What can we learn today from this bit of Catholic history? Two things.

    Their faith is the same as ours despite the many ways that society has altered over the centuries. Imagine a time machine that could transport us back to 1475 or them forward to 2018. However strange most things would appear in moving either way, nevertheless both of us would feel completely at home in the differing modes of celebrating the feast. For, whether in the fifteenth century or the twenty-first, the creed we honour, as they did, is the one that the Apostles preached, the martyrs witnessed and the Church has ever proclaimed.

    But, you may ask, what about those remarkable alterations between their dramatic and exuberant way of celebrating the feast as compared to our prosaic, all-too-ordinary observance? Things have changed, but the paradox is that change is required in order for the thing to continue intact. G. K. Chesterton used a clever image to convey this fact, namely, that if you want something to remain as it is you have to keep changing it. His example is a post that is painted white. To maintain it white you have to re-paint it; otherwise it soon becomes weathered, that is to say, anything but white. The same phenomenon can be see in a school. The student body always looks the same—young boys and girls—because there is a complete turn-over every few years. You wouldn’t want to visit an elementary school and find it full of fifty year olds, i.e., the same crowd that had started there forty-five years earlier. And thus, the externals of the liturgy alter over the years or, in this case, the centuries, but only so as to make the essential mystery available to people in a new time and place, in a society different from the past. For instance, we have no guilds of tradesmen today, and their modern equivalent—labour unions—are unlikely to be mounting a passion play on the front steps of the church. But so what? It’s up to us to discover what elements of today’s Canada can be adapted to express better the age-old truths of the faith. One obvious example occurs every time you attend Mass, viz., the use of a microphone that sends the preacher’s words booming through the church with a volume unequalled since the voice of God thundered from Mount Sinai. And change we must as Cardinal Newman noted: “In a higher world it is otherwise, but here below to live is to change, and to be perfect is to have changed often.” But he follows this principle with the essential purpose of such developments: “[We] change . . . in order to remain the same.”[2]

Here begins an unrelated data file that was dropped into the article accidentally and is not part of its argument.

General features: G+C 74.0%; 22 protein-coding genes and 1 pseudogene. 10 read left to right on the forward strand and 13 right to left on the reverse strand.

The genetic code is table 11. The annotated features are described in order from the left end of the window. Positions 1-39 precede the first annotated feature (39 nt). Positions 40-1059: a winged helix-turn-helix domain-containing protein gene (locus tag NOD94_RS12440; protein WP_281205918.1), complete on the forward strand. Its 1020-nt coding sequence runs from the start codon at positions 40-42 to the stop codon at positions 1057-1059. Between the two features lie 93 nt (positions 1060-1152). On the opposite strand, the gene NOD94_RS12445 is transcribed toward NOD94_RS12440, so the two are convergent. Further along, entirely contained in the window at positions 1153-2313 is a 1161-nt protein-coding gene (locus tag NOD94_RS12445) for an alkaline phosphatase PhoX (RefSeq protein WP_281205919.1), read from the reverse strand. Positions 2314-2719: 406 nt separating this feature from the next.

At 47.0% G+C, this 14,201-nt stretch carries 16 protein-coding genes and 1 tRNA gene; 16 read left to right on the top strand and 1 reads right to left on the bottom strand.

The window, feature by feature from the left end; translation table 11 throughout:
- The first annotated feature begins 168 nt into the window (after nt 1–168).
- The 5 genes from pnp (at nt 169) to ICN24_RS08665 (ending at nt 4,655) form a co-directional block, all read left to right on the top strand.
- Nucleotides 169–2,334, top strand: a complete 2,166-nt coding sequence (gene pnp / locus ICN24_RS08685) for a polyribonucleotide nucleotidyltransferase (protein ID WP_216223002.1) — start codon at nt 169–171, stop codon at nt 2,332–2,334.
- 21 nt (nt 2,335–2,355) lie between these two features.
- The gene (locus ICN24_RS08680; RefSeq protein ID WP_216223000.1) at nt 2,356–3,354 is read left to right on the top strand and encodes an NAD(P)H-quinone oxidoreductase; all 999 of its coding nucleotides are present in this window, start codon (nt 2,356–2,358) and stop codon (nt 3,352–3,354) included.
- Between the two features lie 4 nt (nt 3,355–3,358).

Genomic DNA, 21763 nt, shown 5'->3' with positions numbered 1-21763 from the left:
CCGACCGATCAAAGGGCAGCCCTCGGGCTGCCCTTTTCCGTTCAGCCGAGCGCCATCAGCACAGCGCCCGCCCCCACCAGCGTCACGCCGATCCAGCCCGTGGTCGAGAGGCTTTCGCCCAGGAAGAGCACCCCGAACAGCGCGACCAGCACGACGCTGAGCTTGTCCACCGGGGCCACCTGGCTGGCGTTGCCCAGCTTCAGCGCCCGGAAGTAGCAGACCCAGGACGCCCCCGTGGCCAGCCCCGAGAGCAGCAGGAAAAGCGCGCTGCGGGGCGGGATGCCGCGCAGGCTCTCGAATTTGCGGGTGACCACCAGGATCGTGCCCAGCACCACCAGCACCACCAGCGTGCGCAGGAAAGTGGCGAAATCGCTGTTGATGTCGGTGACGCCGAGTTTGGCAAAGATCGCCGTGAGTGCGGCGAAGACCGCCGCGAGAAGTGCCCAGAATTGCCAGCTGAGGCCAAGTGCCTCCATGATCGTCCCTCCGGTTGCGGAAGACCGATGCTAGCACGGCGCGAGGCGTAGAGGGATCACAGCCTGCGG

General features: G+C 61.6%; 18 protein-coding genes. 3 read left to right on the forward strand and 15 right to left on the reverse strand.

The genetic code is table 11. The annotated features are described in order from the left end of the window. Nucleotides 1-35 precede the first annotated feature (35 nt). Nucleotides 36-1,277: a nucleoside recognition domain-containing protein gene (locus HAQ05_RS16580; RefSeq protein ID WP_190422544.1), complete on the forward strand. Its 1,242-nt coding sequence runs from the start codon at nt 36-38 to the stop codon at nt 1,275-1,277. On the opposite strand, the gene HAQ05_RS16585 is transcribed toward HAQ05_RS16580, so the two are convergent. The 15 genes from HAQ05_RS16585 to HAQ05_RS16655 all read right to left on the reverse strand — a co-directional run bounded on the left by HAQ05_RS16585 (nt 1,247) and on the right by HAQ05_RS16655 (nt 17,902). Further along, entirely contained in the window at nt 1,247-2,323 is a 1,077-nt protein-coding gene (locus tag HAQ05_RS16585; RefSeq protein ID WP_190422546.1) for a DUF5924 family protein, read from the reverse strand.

[1] Of Moses’s law I make an end,/of some part, but not all./My commandment shall otherwise be known

    with them that men shall wisely speak./But the paschal lamb that is here dispensed with,/which Jews use great and small,/ever forward now I it forbid/from Christ’ folk, whatever befall./In that place shall be set/a new law between us./But who thereof shall eat/behooves to be washed clean./For that new law, who so shall hear,/in heart must be clean and chaste.

    [2] J. H. Newman, An Essay on the Development of Christian Doctrine, I.1.7.